A growing number of people hoping to fund their retirement entirely with the income made from downsizing to a smaller home is likely to be in for disappointment, a new report has claimed.
With more mortgages now lasting well beyond traditional retirement age and uncertainty about whether house prices will continue to rise, home owners planning to live off the value of their property only are likely to see a drastic slump in their standard of living when they stop work.
The average person downsizing from an average detached house worth £310,000 to an average semi-detached house worth £197,000 and using the proceeds to buy an annuity would secure an annual income of £13,700, including full state pension, according to a new report by Royal London.
But this means that their income would slump by half in retirement as the typical annual wage of a full time worker stands at £27,400.
Former pensions minister Steve Webb, who is now director of policy at Royal London, said: ‘Hoping to live off the value of your home could be a downsizing delusion for millions of people.’
He continued: ‘Even with today’s record house prices, very few people could fund a retirement by selling up and moving to a smaller property.
‘In addition, house prices can be volatile, not least in the light of the recent Brexit vote, and depending on the value of a single asset – your home – to fund your whole retirement is an incredibly risky strategy.’
Growing numbers of people, including first-time buyers – are taking out mortgages past traditional retirement ages, with one third of all mortgages lasting beyond the age of 65, and one third of those mortgages is to a first-time buyer, according to the report. This means that many will still be paying off their mortgages in retirement.
It has also suggested that finding a property to downsize to might prove difficult, especially in rural areas.
Last week the Royal Institution of Chartered Surveyors said that the number of homes coming onto the market had plummeted at the sharpest rate on their records shortly after the UK’s vote to leave the European Union.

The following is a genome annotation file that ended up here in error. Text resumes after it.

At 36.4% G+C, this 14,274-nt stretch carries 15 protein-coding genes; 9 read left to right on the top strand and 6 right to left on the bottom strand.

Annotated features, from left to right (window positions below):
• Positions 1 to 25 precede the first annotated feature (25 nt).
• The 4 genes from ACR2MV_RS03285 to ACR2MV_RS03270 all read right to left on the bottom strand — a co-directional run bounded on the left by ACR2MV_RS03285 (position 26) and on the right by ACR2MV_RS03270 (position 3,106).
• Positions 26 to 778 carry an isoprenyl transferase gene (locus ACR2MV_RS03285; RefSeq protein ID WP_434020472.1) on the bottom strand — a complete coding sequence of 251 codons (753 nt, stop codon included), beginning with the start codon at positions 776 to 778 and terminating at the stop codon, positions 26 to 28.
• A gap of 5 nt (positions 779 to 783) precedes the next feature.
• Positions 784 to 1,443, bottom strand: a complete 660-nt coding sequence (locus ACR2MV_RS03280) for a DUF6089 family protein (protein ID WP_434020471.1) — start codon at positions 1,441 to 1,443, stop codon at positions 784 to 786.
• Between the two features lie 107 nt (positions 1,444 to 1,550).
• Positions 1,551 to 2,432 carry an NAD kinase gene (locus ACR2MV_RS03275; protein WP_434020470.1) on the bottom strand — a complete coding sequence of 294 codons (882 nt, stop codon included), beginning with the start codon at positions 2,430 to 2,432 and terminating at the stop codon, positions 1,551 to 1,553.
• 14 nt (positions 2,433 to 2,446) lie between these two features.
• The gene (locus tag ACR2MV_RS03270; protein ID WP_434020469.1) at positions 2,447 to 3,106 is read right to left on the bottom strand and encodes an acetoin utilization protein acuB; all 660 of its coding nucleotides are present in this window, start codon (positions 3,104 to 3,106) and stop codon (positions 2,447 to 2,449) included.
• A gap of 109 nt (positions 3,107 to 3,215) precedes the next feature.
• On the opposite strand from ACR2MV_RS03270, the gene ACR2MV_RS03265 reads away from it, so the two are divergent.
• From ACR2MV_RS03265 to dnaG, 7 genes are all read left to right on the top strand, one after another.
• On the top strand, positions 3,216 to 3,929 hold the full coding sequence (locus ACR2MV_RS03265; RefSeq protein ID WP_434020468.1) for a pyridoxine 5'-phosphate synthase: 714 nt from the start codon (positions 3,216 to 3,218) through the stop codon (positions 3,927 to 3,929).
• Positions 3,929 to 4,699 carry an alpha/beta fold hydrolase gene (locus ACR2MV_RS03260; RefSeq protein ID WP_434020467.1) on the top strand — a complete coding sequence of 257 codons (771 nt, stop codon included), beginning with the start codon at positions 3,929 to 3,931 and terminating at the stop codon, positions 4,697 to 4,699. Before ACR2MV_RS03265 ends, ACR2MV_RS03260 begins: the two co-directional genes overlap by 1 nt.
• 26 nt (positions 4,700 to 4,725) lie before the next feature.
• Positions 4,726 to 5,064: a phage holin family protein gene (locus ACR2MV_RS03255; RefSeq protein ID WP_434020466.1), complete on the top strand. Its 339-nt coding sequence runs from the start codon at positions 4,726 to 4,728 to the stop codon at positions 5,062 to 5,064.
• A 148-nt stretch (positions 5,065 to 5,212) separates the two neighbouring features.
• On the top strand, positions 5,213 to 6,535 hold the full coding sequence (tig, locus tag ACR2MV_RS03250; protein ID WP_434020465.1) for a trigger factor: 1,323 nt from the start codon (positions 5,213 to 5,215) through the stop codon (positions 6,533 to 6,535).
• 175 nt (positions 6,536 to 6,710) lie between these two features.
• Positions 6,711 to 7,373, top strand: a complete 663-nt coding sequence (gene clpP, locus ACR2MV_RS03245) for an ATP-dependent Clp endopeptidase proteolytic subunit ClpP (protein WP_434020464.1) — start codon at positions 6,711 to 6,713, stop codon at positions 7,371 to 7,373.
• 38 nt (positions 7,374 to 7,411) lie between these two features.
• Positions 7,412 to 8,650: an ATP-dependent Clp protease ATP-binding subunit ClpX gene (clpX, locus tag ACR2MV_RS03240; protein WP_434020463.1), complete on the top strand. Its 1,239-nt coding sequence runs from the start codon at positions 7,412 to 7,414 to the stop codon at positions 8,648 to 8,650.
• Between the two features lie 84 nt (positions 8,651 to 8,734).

More surveyors also expected house prices to grow at a slower pace in the future.
Some 8 per cent of Britons, which if applied to the UK population equals to about 3million people, have said they plan to use solely the value of their home to fund their later years. This is up from 5 per cent six years ago, according to a recent survey of 1,500 people cited by Royal London.
But while more people are relying on downsizing to fund retirement, Royal London said that in most parts of the country it is ‘totally unrealistic’ to think that trading down will generate enough income for life of the sort of level that most people would want in retirement.
Looking across the UK, the report found that trading down from the average detached house to the average semi-detached house at retirement would generate less than two-thirds of pre-retirement income everywhere outside London and the South East.
The picture painted in the report, however, is rosier than in reality as, for example, stamp duty charges, which would eat a big chunk of equity, are not included in the calculations.
Moreover, the figures are based on average wages, although many people later in life earn more money, so the income shock after retiring could be bigger than calculations.
And with many people retiring as a couple, two people could be relying on the proceeds from downsizing one home to fund their retirement.
In London, the calculation was particularly generous to downsizers. It was assumed that someone on an average London wage can afford a detached home, typically worth £854,000, whereas in reality many will not be living in this type of property.
The report also also warned other hurdles may cause those with dreams of downsizing to stumble.
Current generations of workers have children at later ages than previous generations and those children are staying at home for longer until they can buy a first home. This means that downsizing may be difficult if the ‘spare bedroom’ is not spare.
‘Across the UK as a whole, and particularly outside London, the amount of income that could be generated by downsizing at retirement is likely to be only a modest fraction of the amount needed for a decent retirement,’ the report concludes.
‘For those wanting a good quality of life in old age, investing consistently in a pension with the benefit of tax relief and an employer contribution is likely to be by far the best strategy. The alternative, of a “downsizing dream” could easily turn retirement into a nightmare.’
|Value of average detached house||Value of average semi-detached house||Equity released by downsizing||Income generated by equity plus value of state pension (pa)|
|Yorks & Humber||£233,000||£145,000||£88,000||£12,500|
|Source: Royal London|